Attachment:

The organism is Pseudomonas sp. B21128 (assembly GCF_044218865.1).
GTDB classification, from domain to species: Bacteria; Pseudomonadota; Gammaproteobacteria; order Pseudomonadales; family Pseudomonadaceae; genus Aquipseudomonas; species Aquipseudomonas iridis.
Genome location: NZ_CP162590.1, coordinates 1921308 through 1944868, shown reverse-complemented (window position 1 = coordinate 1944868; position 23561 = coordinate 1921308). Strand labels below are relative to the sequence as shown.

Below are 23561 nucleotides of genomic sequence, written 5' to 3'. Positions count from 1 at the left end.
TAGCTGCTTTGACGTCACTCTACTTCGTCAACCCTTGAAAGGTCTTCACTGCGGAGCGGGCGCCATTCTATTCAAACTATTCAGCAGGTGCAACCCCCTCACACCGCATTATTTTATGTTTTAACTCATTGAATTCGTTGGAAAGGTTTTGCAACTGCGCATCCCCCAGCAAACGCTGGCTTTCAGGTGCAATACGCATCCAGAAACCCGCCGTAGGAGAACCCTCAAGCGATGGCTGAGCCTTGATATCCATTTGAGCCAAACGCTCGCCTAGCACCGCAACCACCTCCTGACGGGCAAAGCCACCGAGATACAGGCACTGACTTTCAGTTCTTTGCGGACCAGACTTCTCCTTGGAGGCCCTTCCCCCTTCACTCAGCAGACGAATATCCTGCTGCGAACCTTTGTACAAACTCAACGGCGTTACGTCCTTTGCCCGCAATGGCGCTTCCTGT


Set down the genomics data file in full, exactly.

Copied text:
The organism is Pseudomonas sp. B21128 (assembly GCF_044218865.1).
GTDB classification, from domain to species: Bacteria; Pseudomonadota; Gammaproteobacteria; order Pseudomonadales; family Pseudomonadaceae; genus Aquipseudomonas; species Aquipseudomonas iridis.
Genome location: NZ_CP162590.1, coordinates 1921308 through 1944868, shown reverse-complemented (window position 1 = coordinate 1944868; position 23561 = coordinate 1921308). Strand labels below are relative to the sequence as shown.

Below are 23561 nucleotides of genomic sequence, written 5' to 3'. Positions count from 1 at the left end.
TAGCTGCTTTGACGTCACTCTACTTCGTCAACCCTTGAAAGGTCTTCACTGCGGAGCGGGCGCCATTCTATTCAAACTATTCAGCAGGTGCAACCCCCTCACACCGCATTATTTTATGTTTTAACTCATTGAATTCGTTGGAAAGGTTTTGCAACTGCGCATCCCCCAGCAAACGCTGGCTTTCAGGTGCAATACGCATCCAGAAACCCGCCGTAGGAGAACCCTCAAGCGATGGCTGAGCCTTGATATCCATTTGAGCCAAACGCTCGCCTAGCACCGCAACCACCTCCTGACGGGCAAAGCCACCGAGATACAGGCACTGACTTTCAGTTCTTTGCGGACCAGACTTCTCCTTGGAGGCCCTTCCCCCTTCACTCAGCAGACGAATATCCTGCTGCGAACCTTTGTACAAACTCAACGGCGTTACGTCCTTTGCCCGCAATGGCGCTTCCTGT